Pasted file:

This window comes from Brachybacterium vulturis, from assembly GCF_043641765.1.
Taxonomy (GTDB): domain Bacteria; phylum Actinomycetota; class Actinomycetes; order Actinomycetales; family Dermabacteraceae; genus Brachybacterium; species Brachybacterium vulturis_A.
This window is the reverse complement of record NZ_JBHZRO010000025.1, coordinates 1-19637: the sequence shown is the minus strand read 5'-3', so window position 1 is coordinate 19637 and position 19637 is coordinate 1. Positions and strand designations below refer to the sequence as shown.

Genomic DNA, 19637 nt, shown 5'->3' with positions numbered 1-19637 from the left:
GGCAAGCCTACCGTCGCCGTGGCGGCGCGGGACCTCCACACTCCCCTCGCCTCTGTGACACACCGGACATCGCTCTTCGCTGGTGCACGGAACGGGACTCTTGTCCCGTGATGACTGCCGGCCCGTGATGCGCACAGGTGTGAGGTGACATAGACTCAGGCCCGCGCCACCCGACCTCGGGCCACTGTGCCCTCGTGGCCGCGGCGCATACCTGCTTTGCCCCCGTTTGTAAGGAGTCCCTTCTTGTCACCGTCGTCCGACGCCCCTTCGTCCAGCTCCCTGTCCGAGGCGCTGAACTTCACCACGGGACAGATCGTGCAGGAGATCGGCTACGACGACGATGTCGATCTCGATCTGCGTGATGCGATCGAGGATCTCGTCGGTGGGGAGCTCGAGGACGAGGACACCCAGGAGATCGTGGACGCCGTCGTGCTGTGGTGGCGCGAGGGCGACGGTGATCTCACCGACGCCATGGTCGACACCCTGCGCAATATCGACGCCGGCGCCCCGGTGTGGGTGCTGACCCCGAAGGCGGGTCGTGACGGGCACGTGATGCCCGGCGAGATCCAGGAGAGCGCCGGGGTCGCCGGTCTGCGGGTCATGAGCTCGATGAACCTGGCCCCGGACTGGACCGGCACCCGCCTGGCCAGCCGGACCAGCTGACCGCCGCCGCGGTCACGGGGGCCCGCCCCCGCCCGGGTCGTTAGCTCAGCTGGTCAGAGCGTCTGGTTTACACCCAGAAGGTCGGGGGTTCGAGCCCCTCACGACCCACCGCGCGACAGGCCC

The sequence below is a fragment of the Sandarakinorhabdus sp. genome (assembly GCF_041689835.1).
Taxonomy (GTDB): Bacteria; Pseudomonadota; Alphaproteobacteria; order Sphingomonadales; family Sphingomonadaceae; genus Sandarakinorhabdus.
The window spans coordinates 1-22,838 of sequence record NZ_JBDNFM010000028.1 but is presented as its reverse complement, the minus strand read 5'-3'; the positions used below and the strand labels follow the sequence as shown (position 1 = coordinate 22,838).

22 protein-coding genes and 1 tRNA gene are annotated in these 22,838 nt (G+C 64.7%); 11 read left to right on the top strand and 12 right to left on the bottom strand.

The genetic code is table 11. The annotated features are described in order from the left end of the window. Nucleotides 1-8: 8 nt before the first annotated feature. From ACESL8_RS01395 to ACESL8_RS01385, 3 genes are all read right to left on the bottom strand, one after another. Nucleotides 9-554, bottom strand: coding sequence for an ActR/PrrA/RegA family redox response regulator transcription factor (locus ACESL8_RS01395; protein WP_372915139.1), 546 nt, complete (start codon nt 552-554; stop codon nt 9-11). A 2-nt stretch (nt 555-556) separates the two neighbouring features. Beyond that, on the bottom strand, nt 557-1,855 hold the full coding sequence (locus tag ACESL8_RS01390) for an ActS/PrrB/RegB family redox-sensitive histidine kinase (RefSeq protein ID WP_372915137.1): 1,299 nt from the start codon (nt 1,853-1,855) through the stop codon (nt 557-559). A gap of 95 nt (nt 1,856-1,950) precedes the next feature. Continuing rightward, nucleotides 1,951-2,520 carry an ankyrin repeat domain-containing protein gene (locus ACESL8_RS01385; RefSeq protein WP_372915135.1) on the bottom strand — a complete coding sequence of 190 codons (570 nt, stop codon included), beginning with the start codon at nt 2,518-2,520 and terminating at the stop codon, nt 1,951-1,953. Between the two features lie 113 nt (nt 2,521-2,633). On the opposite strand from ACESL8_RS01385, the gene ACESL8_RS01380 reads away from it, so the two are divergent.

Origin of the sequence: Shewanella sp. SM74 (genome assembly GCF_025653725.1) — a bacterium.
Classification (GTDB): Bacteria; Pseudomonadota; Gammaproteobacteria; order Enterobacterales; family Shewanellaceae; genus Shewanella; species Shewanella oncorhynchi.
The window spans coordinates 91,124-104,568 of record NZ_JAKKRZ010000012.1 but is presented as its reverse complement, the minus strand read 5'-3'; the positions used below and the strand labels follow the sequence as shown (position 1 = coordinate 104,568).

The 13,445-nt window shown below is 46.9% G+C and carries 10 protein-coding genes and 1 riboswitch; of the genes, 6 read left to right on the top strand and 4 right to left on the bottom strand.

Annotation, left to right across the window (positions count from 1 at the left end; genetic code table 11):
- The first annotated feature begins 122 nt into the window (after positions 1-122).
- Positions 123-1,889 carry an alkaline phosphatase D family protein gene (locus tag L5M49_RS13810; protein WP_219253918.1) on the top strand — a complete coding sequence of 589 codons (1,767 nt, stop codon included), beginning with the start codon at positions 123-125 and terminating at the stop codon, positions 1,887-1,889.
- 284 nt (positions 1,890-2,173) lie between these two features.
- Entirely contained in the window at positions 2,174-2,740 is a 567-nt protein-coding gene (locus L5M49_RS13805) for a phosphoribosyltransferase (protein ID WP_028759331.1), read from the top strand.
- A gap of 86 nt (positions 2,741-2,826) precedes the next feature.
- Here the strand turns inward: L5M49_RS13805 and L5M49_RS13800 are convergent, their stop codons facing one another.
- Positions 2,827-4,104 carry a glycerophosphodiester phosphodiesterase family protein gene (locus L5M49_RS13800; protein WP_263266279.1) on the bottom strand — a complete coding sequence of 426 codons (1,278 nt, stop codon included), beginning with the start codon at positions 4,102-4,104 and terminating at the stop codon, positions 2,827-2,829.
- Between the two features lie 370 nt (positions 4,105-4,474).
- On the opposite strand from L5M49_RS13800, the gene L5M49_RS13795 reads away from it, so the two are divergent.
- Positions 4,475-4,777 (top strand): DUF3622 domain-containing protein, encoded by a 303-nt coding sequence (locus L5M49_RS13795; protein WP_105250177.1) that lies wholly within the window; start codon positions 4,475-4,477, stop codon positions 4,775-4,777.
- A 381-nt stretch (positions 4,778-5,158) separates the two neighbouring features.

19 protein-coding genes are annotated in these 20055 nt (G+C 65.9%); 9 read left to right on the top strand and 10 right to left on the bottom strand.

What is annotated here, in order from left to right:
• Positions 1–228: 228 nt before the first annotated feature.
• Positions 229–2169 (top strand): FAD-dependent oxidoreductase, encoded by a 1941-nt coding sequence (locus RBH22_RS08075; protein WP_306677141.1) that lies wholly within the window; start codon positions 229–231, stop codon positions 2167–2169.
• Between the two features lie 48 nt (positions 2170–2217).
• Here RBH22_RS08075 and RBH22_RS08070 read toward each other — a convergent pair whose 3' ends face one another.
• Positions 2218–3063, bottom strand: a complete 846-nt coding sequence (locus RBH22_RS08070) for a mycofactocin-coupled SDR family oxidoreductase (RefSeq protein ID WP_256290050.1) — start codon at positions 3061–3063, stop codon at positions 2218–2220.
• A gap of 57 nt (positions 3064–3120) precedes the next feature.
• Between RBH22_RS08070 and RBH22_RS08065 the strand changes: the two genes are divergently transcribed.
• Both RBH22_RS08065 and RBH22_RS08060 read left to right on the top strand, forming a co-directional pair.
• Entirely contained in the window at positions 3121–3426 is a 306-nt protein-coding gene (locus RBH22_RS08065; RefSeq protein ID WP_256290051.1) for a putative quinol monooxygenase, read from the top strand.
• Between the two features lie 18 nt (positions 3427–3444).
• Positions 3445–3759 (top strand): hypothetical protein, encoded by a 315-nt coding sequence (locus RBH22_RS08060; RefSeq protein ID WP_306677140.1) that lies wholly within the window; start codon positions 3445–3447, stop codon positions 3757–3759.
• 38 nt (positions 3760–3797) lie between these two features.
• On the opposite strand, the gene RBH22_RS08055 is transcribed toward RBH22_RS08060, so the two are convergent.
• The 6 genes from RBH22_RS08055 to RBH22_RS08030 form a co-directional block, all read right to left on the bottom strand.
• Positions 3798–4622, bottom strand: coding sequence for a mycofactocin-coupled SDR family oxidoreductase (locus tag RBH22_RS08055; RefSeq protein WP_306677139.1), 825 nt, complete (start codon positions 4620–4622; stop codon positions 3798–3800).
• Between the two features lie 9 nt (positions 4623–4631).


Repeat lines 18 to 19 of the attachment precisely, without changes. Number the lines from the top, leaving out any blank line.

- 284 nt (positions 1,890-2,173) lie between these two features.
- Entirely contained in the window at positions 2,174-2,740 is a 567-nt protein-coding gene (locus L5M49_RS13805) for a phosphoribosyltransferase (protein ID WP_028759331.1), read from the top strand.